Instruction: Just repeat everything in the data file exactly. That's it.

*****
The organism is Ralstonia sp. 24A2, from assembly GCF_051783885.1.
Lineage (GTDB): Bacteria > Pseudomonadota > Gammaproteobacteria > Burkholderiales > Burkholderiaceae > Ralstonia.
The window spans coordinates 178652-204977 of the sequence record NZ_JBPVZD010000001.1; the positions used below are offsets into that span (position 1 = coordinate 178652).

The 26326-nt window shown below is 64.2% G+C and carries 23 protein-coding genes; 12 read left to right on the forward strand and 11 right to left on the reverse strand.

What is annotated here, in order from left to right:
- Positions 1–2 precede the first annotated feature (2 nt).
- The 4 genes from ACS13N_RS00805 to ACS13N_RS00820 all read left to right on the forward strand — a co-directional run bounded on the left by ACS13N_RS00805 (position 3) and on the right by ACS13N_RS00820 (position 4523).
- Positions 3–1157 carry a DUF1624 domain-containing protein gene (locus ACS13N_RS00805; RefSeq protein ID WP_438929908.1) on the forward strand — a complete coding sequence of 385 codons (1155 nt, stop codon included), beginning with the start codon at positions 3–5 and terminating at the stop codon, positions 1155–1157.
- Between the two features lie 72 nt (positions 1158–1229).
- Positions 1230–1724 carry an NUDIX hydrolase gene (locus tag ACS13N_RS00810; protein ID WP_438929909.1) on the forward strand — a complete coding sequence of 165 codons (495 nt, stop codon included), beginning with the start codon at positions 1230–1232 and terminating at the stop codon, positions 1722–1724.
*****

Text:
The organism is Ralstonia sp. 24A2, from assembly GCF_051783885.1.
Lineage (GTDB): Bacteria > Pseudomonadota > Gammaproteobacteria > Burkholderiales > Burkholderiaceae > Ralstonia.
The window spans coordinates 178652-204977 of the sequence record NZ_JBPVZD010000001.1; the positions used below are offsets into that span (position 1 = coordinate 178652).

The 26326-nt window shown below is 64.2% G+C and carries 23 protein-coding genes; 12 read left to right on the forward strand and 11 right to left on the reverse strand.

What is annotated here, in order from left to right:
- Positions 1–2 precede the first annotated feature (2 nt).
- The 4 genes from ACS13N_RS00805 to ACS13N_RS00820 all read left to right on the forward strand — a co-directional run bounded on the left by ACS13N_RS00805 (position 3) and on the right by ACS13N_RS00820 (position 4523).
- Positions 3–1157 carry a DUF1624 domain-containing protein gene (locus ACS13N_RS00805; RefSeq protein ID WP_438929908.1) on the forward strand — a complete coding sequence of 385 codons (1155 nt, stop codon included), beginning with the start codon at positions 3–5 and terminating at the stop codon, positions 1155–1157.
- Between the two features lie 72 nt (positions 1158–1229).
- Positions 1230–1724 carry an NUDIX hydrolase gene (locus tag ACS13N_RS00810; protein ID WP_438929909.1) on the forward strand — a complete coding sequence of 165 codons (495 nt, stop codon included), beginning with the start codon at positions 1230–1232 and terminating at the stop codon, positions 1722–1724.